Wednesday and Thursday were filled with presentations in our management class. Everyone did so well and chose such creative topics that really related to each persons interests. It was especially interesting to hear about how our classmates from Hong Kong compared living in Taiwan to living in Hong Kong. Most of the girls said they preferred Hong Kong even though it is much more crowded.

On Friday we had our very last Chinese class completing our 56 hour course. Next Wednesday we have a team competition to to read write speak all of the Chinese we’ve learned so far. In our afternoon class we did chop carving which consisted of carving into a stone to make our own personal seal. This was pretty time consuming and difficult at times but the final product turned out to be super cool! It was a really fun activity and now we have our very own seal to take home with us!!


Saturday some of the girls got up and went to brunch in the hipster/younger part of town. It was really fun to be in an area with a lot of people our own age, and definitely the area I would live in if I ever move to Taichung. The place we ate at was called Hecho and was a Spanish style restaurant. After that Melissa, Shirley and I went to get massages. WOAH amazing, we got a 2 hour Thai massage for only around 55 USD! Crazy! Really interesting to see the difference between a traditional american massage and a Thai massage.

Tomorrow we go to Taipei to start off our last week in Taiwan! Can’t wait!


Today was our last day of class.

We got to do some more experiential learning today – we made some traditional Chinese boards with our names painted on it, and then stamped it with a stamp that we carved.

First, we were given a piece of marble (maybe 2 or so inches long) and a chisel. The task was to carve out around the characters that our professor had written on the end of the marble in order to create a stamp. These characters were in traditional Chinese and spelled out our last name. This was relatively difficult trying not to chip off anything important. Once we had finished this, we used the paintbrushes to write our full name in traditional characters as well on a clean board. We’ve been practicing these characters the entire time we have been here – they’re getting better and better. We have been practicing the simplified characters, however. Keep in mind the written language (中文 Zhōng wén) has changed a lot since it’s inception. They use mostly the simplified characters now, which means these boards were a bit different than what we were used to. The last step was to place the hand-carved stamp in red ink and then press firmly onto the board in the left corner. The color red is a symbol of good luck in Chinese (and Taiwanese culture), thus why you sign your name in it on your piece!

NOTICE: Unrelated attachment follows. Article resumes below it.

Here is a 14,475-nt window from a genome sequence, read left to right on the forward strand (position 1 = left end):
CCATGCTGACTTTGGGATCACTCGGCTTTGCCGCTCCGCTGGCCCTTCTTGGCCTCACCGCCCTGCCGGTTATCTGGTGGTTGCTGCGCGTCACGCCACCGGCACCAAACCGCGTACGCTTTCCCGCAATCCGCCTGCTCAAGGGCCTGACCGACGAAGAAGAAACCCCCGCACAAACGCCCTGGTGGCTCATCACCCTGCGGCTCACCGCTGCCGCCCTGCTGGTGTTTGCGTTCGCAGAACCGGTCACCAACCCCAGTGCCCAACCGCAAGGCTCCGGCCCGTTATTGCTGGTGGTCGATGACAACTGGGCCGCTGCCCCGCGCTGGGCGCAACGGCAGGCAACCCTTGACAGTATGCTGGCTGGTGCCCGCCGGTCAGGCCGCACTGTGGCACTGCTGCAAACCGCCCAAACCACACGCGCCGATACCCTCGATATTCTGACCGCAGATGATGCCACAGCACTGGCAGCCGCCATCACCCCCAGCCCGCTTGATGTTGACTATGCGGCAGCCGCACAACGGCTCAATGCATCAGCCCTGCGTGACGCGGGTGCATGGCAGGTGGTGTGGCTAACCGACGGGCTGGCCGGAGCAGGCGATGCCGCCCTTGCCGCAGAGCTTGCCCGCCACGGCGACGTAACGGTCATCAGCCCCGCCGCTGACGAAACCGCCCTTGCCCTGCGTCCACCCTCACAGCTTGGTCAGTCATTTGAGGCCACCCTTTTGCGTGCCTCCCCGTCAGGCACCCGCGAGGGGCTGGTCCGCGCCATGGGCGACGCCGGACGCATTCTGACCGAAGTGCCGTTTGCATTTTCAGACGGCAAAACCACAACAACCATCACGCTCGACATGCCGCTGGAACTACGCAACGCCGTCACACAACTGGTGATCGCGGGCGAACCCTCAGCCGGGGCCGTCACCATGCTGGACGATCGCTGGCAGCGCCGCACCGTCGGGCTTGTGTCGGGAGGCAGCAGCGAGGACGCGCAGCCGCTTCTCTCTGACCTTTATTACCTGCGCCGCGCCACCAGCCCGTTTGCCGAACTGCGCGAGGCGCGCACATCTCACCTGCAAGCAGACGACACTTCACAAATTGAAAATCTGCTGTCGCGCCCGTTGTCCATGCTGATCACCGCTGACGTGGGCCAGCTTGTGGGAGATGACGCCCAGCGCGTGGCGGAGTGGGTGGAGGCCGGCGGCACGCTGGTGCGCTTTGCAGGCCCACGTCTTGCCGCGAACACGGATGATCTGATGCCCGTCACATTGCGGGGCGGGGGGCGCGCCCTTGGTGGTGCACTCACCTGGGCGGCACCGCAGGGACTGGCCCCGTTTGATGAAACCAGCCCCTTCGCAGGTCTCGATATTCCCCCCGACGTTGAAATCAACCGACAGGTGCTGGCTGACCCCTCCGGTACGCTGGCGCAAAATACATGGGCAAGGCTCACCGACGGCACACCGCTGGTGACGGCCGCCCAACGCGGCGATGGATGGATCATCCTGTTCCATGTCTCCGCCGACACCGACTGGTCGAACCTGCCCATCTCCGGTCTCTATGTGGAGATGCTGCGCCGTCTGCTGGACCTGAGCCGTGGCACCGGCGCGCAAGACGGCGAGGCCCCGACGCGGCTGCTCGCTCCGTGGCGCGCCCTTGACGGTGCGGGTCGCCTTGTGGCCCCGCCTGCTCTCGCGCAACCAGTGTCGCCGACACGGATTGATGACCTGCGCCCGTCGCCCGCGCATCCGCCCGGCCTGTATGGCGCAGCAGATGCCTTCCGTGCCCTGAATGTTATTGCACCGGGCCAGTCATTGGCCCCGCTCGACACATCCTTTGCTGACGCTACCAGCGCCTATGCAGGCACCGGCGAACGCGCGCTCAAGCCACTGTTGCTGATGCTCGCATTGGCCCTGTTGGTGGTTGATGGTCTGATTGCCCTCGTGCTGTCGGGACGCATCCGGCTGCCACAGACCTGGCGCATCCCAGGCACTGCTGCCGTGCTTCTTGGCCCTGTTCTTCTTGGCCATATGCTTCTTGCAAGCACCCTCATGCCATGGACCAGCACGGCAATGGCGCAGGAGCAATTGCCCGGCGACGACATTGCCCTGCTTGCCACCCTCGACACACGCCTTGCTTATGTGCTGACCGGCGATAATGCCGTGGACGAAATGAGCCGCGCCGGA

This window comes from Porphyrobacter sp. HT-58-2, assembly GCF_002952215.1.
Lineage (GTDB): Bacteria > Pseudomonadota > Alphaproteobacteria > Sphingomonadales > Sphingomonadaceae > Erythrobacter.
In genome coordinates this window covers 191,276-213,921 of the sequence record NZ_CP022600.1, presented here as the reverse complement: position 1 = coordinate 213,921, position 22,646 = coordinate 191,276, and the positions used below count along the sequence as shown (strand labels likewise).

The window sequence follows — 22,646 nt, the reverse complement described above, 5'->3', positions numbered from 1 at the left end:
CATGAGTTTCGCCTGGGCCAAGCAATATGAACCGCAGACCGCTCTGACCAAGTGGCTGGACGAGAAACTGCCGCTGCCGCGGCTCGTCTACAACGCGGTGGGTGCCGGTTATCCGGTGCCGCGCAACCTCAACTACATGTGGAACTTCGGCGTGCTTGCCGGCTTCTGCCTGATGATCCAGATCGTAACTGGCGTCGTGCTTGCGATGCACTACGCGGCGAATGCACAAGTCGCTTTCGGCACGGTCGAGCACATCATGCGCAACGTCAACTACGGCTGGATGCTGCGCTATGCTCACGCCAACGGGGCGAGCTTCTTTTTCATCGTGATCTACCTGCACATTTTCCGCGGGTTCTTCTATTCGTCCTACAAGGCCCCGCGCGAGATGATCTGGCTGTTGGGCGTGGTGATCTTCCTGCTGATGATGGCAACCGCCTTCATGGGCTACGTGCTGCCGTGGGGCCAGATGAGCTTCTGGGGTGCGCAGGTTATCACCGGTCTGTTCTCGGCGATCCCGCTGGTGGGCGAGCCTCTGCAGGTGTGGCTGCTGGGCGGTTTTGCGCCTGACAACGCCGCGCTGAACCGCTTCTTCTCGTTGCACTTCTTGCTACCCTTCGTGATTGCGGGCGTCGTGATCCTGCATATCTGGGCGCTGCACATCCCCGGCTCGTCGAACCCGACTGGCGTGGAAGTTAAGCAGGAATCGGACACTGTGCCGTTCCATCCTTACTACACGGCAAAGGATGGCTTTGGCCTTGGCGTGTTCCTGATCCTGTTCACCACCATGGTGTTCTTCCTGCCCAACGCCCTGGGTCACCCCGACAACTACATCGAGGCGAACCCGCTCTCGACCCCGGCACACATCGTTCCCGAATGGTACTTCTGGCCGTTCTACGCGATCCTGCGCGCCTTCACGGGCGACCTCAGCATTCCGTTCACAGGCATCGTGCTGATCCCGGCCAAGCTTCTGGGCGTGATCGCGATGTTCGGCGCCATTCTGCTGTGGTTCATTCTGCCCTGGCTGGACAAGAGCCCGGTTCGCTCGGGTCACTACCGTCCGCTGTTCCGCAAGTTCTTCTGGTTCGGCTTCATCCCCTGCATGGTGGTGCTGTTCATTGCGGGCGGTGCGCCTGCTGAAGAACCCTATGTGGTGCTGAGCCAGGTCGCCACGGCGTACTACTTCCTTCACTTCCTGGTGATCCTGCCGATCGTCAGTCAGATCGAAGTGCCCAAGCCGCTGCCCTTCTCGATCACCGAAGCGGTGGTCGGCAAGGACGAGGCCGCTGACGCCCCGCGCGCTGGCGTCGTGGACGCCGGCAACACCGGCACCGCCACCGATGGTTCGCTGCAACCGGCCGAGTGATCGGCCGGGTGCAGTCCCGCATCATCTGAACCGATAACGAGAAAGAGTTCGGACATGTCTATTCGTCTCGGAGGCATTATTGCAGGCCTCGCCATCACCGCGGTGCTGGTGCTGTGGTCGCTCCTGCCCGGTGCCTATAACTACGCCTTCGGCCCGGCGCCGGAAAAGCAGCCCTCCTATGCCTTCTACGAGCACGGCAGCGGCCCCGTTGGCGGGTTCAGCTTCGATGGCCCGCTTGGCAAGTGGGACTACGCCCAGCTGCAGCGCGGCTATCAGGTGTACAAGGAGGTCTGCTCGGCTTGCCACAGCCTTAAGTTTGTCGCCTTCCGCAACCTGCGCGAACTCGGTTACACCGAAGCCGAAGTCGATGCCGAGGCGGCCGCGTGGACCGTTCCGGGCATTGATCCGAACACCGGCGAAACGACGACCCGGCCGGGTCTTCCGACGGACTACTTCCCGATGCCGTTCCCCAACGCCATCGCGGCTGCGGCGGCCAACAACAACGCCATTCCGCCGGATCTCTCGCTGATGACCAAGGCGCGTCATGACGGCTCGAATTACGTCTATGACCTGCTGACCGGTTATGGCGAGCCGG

Thanks for reading!

Austin W

Chisel, Paintbrush, Paint

PaintingStamp carving


Adventures Galore

I feel myself growing as a person everyday. My attitude and outlook toward everything has brightened a little more each day I’m here. The country is beautiful. Our week in Kenting and Hualien was one to never forget. The water was like an ombre blue and the water was so warm and fresh. In Hualien we got to go water tracking. This really forced me to face my fears with heights quickly. I think climbing on wet rocks that I could slip off in a second was a good way to get over my intense fear. Everyone was really supportive though. I’m glad I lived up to the challenge.On our way to Hualien and during our stay we were able to meet different aboriginal tribes and join in their dances and celebrations. They were so welcoming. It was great to see a more traditional way of life in Taiwan, past the busy city life. Our bus ride back to Taichung was extremely scary as most of the journey was spent on a one-lane highway on the edge of a mountain, with only a guardrail separating us from the deadly fall. Even our Chinese professor said she was glad to see us as the journey is long and dangerous. I love our Chinese class. It’s really interesting and I’m actually proud of myself for picking up on it as quick as I have. It’s fun to pick out symbols that we know on our adventures throughout the city on a daily basis. Just going through the city I find myself wanting to know more about the Taiwanese culture. I wonder what the cost of living here is and where a vendor owner lives compares to someone who might work at the school. What is considered a large amount of money to be carrying on you at all times? I want to know about the country economically to compare to that in the United States.